To: The New Zealand Government
Designate Funding in the 2017 Budget for Postnatal Depression Early Intervention
Ask the New Zealand Government to designate funding in their 2017 budget towards community-based early intervention programmes for women experiencing antenatal (AND) or postnatal depression/anxiety (PND).
Specifically, we are asking for programmes with proven outcomes to be funded for those women with mild-moderate AND or PND who would not fit the criteria for DHB Maternal Mental Health care.
This petition is put forward by: Kylie Bronlund (“Your Voice Matters,” Previous DHB Maternity Quality Safety Programme Consumer Representative), Sharni Budd (Registered Nurse, Current DHB MQSP Consumer Representative, “Loving Arms”) and Kristina Paterson (Registered Nurse, “Mothers Helpers”) from Maternity Care Action Group.
Why is this important?
The Current Situation
• 1 in 8 women experience Antenatal Depression and 1 in 5 women experience Postnatal Depression. It is understood that women are experiencing significantly delayed and sometimes missed diagnosis (1) – estimated at around 63% of women with PND (2)
• These women are missed due to poor screening and referrals while under midwifery care (3 &4)
• Once diagnosed, General Practitioners (GP’s) are expected to manage a woman’s PND in their short 10-15 minute appointments at an estimated cost of $50 to the patient. Both the limited time and the cost of this appointment are barriers to a woman getting sufficient help for her mental illness.
• The only treatment/intervention currently available to assist women in their recovery from mild-moderate PND is to obtain medication through a paid appointment with their GP and private counselling. There is no Government-funded holistic programmes with proven outcomes of recovery from depression/anxiety available to women who have mild-moderate PND
• In most cases, counselling is only subsidised by the Government if an individual has a community services card and a diagnosis from their GP to apply for WINZ funding. This leaves a large portion of New Zealand women who are unable to afford counselling for PND and therefore, they are not adequately recovering from it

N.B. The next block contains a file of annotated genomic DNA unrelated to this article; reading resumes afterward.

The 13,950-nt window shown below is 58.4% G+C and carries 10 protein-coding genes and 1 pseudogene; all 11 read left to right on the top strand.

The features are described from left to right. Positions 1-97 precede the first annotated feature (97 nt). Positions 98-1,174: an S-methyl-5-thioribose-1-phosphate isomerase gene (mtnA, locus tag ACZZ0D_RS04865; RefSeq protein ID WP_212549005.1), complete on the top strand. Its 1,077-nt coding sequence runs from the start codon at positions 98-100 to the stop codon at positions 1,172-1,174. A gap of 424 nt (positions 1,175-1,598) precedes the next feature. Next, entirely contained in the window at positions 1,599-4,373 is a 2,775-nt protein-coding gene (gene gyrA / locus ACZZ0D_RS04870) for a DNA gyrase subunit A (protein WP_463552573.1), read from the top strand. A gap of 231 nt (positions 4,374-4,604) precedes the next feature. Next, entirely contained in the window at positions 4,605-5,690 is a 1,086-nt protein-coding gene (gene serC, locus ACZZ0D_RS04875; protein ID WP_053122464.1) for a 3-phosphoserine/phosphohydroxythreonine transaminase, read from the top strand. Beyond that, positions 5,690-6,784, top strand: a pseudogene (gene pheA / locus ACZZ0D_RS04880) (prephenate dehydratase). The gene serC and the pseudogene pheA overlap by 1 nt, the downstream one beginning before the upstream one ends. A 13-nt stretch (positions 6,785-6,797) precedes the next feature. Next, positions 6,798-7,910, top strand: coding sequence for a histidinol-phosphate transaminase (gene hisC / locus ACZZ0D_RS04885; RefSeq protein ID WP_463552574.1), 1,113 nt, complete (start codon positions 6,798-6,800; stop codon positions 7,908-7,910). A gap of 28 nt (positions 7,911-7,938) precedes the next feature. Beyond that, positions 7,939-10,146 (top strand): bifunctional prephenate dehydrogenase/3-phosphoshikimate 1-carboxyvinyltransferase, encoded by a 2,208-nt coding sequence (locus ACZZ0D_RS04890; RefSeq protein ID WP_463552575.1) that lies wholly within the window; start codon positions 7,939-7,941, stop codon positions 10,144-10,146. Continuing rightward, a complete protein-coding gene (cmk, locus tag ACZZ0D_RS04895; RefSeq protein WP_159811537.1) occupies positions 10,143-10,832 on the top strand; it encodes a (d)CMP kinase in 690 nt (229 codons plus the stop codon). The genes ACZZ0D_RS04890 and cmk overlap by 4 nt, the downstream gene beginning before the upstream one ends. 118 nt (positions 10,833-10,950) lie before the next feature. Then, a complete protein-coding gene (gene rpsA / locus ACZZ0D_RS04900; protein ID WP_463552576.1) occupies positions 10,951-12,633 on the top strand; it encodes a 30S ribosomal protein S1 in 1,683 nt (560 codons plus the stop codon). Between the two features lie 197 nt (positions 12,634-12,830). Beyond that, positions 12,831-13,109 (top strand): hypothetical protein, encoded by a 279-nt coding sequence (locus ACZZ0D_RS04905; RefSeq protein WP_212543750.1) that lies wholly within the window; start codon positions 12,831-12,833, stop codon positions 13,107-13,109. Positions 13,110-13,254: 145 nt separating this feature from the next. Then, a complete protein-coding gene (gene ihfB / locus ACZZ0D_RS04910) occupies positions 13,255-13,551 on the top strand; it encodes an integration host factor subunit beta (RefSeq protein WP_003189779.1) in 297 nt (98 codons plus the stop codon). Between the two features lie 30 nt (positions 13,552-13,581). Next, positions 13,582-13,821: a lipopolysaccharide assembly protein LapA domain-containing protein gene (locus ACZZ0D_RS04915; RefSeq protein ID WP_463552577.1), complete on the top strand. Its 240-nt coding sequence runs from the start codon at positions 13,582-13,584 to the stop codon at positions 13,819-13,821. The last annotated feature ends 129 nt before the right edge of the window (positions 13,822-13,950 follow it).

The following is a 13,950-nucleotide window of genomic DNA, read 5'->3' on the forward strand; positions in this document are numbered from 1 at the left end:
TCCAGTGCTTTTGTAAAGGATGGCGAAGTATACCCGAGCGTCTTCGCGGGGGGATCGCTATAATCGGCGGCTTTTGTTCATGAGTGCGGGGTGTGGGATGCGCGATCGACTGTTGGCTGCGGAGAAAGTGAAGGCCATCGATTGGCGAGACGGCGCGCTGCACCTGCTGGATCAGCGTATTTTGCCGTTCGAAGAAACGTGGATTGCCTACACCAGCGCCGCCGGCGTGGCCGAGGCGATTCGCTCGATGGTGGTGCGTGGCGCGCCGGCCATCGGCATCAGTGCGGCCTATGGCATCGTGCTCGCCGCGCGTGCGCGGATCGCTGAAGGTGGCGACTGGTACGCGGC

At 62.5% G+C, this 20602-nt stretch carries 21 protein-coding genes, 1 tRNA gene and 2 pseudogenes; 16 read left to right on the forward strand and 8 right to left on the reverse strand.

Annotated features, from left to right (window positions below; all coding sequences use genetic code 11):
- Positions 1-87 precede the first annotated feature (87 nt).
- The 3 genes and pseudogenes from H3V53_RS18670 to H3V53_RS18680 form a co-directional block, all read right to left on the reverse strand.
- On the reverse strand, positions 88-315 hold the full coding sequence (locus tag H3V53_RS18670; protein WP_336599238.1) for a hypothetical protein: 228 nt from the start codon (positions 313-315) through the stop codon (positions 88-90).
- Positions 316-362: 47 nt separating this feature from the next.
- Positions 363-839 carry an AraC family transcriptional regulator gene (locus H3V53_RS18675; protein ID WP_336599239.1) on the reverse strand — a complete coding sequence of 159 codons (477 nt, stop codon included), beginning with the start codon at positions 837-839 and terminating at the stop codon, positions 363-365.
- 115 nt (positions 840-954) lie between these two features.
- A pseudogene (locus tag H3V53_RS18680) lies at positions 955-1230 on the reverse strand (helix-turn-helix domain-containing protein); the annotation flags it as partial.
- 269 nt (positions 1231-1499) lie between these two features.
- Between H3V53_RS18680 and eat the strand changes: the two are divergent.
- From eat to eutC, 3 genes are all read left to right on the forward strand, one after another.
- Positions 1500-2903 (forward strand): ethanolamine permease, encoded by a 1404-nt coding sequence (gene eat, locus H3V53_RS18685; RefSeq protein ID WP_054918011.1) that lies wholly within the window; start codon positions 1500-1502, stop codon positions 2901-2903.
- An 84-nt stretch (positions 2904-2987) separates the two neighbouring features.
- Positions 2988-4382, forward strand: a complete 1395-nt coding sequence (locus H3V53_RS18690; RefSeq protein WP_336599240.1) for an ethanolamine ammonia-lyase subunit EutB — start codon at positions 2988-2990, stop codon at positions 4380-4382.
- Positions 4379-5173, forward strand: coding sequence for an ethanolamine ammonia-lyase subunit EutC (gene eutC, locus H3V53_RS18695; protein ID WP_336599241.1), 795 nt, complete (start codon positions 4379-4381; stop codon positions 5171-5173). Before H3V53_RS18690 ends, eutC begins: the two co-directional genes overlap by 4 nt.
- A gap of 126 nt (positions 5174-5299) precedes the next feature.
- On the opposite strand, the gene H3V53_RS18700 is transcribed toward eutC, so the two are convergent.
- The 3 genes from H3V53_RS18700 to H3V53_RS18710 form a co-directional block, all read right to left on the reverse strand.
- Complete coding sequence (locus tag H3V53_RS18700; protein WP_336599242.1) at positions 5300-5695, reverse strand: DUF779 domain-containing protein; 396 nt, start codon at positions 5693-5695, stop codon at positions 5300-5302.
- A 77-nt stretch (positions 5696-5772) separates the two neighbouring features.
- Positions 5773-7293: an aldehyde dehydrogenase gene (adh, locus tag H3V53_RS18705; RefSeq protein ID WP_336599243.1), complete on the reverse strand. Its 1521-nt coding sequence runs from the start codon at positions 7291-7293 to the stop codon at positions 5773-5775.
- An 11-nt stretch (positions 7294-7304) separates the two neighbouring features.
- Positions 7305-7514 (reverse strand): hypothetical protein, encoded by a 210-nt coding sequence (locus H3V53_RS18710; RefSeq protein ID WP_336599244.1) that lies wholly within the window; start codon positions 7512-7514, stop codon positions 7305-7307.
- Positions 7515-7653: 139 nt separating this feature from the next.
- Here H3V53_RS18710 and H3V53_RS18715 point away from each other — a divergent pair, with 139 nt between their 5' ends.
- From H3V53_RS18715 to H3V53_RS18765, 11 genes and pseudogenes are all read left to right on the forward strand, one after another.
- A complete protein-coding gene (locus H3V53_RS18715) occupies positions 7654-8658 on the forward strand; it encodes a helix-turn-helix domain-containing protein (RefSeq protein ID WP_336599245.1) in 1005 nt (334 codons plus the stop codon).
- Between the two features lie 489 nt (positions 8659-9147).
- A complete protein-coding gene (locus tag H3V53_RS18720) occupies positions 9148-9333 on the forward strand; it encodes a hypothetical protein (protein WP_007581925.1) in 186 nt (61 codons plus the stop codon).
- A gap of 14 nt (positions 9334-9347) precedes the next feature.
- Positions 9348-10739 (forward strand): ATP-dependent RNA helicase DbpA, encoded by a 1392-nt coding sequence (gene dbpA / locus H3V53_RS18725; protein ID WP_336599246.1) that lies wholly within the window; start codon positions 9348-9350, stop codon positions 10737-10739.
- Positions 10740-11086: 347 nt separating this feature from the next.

What are we needing funding for?
• Professional Development training of midwives in the onset, prevalence, identification, screening, treatment and intervention of AND/PND and when and whom to refer
• A service delivering early intervention assessments and recovery programmes with proven outcomes to women with AND/PND who do not fit Maternal Mental Health criteria in the Primary Health sector
• Subsidised (free) counselling for all women experiencing Antenatal or Postnatal Depression/Anxiety
Why is it needed?
Undiagnosed and untreated AND and PND has a significant impact on a woman, her partner and her child.
• For the woman and the child, depression has been associated with substance abuse, an increased risk for pregnancy-induced hypertension contributing to pre-eclampsia, gestational bleeding, diminished uterine artery blood flow and poor birth outcomes including foetal death, preterm birth and labour, small infants for gestational age, low birth weight, low Apgar scores and increased risk of neonatal special care and intensive care unit admission (4). She is more likely to develop chronic (ongoing) depression and anxiety the longer it continues untreated. It is more likely to increase in its severity and this puts her at greater risk of suicide. In fact, suicide is the leading cause of maternal deaths in New Zealand (5&6)